The dramatic increase in recent years of the use of smartphones and tablets to access online news could lead to an uncertain future for the world’s traditional media and news organizations, says the Reuters Institute for the Study of Journalism (RISJ)…reports Asian Lite.
According to a study done by the Thompsun Reuters Foundation many news outlets are struggling to profit from smartphone content as more people discover news through search engines and social media rather than the front page of a news website, an RISJ survey has found.
The RISJ said in its annual Digital News Report, online advertising revenues are falling as smartphone users, who spend half of the time on their devices reading news, become increasingly frustrated by advertisements and so-called sponsored content,
RISJ Director of Research Rasmus Kleis Nielsen, said “Most people like news and use news, but they don’t want to pay for it, don’t want to see advertising around it, and don’t want to see it mixed up with sponsored content.” “This means sustainable business models remain elusive even for those who succeed in building an audience,” Nielsen added.
Only the most loyal smartphone users are using news apps, as others rely on social media, messaging apps, email and mobile notifications to read online news, the RISJ study added.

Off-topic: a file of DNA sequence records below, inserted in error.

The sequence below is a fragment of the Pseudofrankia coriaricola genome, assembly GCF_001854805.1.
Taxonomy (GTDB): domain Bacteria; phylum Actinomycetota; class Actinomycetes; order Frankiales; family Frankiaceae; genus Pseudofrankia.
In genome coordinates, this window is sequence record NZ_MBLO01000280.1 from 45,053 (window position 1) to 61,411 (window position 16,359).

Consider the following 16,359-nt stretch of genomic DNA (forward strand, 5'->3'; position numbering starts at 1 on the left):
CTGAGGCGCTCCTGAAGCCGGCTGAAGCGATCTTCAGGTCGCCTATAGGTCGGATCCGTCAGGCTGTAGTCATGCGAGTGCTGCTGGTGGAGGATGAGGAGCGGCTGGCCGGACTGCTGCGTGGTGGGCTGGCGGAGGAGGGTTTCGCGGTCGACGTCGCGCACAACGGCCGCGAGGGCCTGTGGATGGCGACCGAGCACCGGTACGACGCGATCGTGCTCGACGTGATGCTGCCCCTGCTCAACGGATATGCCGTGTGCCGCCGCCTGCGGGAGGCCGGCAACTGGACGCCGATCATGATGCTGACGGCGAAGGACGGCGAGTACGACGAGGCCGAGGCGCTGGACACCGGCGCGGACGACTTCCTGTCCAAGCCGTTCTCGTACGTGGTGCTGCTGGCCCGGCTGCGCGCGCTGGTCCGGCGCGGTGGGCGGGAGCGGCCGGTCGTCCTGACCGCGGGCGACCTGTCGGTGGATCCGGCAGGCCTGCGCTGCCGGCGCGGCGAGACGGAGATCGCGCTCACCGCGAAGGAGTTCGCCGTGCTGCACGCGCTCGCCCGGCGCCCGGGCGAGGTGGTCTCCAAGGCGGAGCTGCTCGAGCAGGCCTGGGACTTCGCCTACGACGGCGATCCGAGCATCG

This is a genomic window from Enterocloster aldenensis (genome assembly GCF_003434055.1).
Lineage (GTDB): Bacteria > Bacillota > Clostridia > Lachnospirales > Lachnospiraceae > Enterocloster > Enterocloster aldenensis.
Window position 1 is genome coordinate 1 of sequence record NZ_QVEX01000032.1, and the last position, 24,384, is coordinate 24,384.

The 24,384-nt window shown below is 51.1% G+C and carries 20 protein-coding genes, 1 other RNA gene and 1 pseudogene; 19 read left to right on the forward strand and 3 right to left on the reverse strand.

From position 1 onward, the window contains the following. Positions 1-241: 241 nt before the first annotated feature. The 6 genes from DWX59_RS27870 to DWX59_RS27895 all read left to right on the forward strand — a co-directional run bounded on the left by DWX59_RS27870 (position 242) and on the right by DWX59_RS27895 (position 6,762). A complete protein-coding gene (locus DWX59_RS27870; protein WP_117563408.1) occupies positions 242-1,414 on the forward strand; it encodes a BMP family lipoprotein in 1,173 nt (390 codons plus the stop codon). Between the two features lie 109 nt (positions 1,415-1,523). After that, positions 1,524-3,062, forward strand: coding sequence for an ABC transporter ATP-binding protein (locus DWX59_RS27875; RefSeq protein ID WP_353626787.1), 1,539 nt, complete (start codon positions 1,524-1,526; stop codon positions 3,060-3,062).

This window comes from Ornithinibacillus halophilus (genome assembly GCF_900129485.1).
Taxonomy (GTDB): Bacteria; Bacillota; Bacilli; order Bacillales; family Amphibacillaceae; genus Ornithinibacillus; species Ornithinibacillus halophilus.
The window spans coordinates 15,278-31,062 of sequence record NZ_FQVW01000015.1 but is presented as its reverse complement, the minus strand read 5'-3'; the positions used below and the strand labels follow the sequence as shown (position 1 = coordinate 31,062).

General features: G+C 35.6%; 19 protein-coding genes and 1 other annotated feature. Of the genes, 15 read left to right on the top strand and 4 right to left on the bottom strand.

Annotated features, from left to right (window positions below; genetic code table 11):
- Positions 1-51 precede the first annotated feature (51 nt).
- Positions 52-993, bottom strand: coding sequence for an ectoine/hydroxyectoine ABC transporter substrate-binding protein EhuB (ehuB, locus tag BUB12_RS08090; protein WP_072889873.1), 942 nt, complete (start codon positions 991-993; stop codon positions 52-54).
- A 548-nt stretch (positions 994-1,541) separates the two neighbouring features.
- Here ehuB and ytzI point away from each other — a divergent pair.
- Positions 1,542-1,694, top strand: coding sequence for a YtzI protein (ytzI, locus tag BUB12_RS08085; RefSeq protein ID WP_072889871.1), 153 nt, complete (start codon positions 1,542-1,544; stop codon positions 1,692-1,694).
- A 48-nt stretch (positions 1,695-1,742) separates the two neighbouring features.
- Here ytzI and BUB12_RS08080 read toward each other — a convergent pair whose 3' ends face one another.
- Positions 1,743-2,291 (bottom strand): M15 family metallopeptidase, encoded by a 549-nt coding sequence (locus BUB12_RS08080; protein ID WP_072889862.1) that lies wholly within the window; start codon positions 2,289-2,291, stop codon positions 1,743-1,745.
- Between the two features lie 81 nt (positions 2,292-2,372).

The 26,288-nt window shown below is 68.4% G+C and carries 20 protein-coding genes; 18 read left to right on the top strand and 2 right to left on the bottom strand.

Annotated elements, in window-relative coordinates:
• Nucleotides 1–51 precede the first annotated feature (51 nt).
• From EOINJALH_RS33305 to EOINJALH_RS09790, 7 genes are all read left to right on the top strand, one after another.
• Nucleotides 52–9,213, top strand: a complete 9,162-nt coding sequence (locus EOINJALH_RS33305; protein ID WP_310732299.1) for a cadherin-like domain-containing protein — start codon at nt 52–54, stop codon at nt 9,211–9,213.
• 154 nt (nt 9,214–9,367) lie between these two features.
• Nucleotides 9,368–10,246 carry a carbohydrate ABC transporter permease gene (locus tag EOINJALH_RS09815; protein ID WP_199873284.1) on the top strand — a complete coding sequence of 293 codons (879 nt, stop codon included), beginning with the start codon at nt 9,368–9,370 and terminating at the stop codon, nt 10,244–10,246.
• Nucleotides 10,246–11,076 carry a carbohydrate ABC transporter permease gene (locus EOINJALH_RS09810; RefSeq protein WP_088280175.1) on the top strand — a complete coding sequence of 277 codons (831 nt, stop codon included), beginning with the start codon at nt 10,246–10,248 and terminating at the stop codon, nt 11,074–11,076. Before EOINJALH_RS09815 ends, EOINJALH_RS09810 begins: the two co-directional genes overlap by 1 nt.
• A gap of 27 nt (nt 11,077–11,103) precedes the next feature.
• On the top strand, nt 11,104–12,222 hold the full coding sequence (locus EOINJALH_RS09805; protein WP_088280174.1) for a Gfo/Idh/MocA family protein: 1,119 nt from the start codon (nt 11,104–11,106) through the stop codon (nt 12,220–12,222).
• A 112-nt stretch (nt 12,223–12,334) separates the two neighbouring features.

While more than two-thirds of smartphone users have downloaded news apps, only one-third use them on a weekly basis.
Four in 10 smartphone customers use Facebook to find, read, watch, share and comment on the news each week – more than twice the usage of its nearest rival, Youtube, and almost four times that of Twitter, the RISJ said.
Newer networks such as WhatsApp, Instagram, and Snapchat also showed the growing importance of social platforms worldwide, the report said.
Although most smartphone users praised social media for bringing them stories they would not have seen otherwise, they said they had reservations about the accuracy and reliability of news found in this manner, RISJ said.
As smartphone users become increasingly dissatisfied with
pop-up advertisements and banners, more than four in 10 in the United States and Britain regularly turn to ad-blocking software, the report found.